Futures thinking and foresight – tools for better preparedness

In February this year, the UK Government published ‘A brief guide to futures thinking and foresight’ in order to improve policy-making. The guide is derived from 20 years of work carried out by various parts of government, predominantly the Government Office for Science, from which a number of reports have been published identifying possible futures and issues that are potentially of interest in the UK. This note offers a summary of the guide and the background to it.

The term foresight used in the guide is derived from the part of a gun that is closest to the exit of the barrel and that is used in aiming. It is clearly aimed (sorry for the pun) at a very specific future issue and is, therefore, more to do with explicit preparedness for a situation that is highly probable to occur.

Horizon scanning is a term used in naval gunnery and is the process by which potential threats are identified as they are visible coming over the horizon. It could be thought of as reconnaissance of situations that, were they to occur, could be threatening or dangerous. Both foresight and horizon scanning have been in use for centuries.

The term futures thinking is more modern and is in some people’s minds synonymous with systems thinking where systems of a plausible future are thought about in order that a better understanding of how they might develop is obtained. When adopted in an appropriately holistic manner, future thinking could be thought of as sitting between the other terms and provide a means by which systemic preparedness is obtained for plausible futures without necessarily identifying the probability of any of them occurring.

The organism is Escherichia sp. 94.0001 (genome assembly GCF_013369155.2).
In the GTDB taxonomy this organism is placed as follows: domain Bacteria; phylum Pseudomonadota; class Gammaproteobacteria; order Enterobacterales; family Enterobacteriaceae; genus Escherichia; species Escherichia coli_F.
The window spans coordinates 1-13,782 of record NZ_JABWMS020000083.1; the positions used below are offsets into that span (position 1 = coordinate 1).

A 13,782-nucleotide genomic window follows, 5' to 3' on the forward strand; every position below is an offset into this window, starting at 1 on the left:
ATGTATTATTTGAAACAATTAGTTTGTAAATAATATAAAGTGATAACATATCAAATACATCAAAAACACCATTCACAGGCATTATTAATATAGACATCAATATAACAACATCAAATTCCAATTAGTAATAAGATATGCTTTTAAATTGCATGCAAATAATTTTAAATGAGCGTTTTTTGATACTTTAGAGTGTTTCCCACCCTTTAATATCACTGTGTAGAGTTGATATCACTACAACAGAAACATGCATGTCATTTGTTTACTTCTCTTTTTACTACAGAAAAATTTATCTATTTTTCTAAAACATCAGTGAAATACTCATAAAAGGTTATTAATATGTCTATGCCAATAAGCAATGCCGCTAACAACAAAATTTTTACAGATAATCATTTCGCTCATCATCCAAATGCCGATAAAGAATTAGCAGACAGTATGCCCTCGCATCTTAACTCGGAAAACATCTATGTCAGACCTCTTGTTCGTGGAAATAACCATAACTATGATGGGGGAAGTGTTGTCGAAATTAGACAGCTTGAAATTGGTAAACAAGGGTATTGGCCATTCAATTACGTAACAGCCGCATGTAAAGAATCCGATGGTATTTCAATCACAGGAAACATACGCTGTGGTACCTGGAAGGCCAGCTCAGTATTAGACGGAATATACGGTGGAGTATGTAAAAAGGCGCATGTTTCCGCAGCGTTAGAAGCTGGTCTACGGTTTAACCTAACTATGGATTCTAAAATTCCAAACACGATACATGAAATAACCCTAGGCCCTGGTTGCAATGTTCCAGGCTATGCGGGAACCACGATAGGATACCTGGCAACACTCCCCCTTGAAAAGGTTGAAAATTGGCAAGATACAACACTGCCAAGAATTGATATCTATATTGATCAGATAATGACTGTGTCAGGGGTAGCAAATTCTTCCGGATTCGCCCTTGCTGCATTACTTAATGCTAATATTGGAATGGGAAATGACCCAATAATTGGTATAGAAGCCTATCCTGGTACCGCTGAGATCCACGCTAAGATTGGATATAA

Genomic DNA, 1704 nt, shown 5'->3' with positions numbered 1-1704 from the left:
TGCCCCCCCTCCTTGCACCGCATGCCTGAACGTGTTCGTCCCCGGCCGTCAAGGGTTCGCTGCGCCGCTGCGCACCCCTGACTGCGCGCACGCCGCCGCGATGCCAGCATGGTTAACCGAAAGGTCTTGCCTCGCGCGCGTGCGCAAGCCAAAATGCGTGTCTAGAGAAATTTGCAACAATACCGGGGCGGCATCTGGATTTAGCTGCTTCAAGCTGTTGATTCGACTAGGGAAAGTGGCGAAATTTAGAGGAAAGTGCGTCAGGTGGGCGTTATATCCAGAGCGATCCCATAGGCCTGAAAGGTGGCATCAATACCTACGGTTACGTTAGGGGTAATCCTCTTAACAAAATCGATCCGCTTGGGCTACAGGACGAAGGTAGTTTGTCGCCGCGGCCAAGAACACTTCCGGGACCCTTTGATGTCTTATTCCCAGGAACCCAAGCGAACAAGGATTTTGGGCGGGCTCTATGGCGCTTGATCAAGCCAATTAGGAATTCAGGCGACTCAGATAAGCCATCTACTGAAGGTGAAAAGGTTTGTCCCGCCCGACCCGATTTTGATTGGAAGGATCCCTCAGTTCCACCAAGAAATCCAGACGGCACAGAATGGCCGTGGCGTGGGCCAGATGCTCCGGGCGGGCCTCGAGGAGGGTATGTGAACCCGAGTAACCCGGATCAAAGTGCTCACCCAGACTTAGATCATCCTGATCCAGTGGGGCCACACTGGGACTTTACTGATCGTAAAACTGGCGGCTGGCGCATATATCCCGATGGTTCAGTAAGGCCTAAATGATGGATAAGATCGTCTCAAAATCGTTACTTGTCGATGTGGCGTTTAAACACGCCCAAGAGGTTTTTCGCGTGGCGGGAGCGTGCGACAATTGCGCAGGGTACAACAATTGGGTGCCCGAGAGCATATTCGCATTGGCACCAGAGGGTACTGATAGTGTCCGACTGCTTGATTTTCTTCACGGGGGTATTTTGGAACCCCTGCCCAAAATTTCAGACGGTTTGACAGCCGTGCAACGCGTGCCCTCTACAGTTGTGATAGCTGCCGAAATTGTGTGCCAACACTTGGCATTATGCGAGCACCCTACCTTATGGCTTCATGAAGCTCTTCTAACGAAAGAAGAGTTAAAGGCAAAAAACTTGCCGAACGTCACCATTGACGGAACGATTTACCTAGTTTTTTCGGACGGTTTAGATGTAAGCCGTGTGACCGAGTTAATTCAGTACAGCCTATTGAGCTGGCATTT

It is critical, therefore, that in carrying out policy development which of these categories the work is encompassing. It could be all three at once. It must also continually be challenged by a better understanding of what has happened in the past in order that the learnings from mistakes as well as benefits are properly incorporated into future policy-making.

Preparedness, therefore, will come from an appropriate balance between the use of prior knowledge, hindsight, and mechanisms for examining plausible futures ranging from reconnaissance (horizon scanning) surveillance (futures thinking) and targeted action (foresight).

One of the issues in providing guidance for policymakers in these areas of activity is that whatever means are put forward they might be interpreted as training methods. This could blunt the creativity of people involved in imagining aspects of the future which could occur. The balance between hindsight, in other words using prior knowledge of experiences that have occurred in the past, to foresight is clearly a very important aspect. The presupposition that foresight, horizon scanning and futures thinking are based on well-informed hindsight is an assumption that needs to be verified.

It is to be welcomed that the UK Government is looking at a more holistic way of improving policy-making methods that is informed by the past, imagined futures and creativity. It is also to be welcomed this area is to be incorporated into the education and training of policy-makers of all departments. However, it could go further and be devolved to cities and local government where preparedness is at a different scale but needs to be similarly informed by the past, by plausible futures and the situation that is current. It is, therefore, recommended that this guide is appropriately disseminated to such devolved bodies and that if necessary, it is rewritten in such a form that it matches better their circumstances.

Professor Brian Collins

Vice Chair, NPC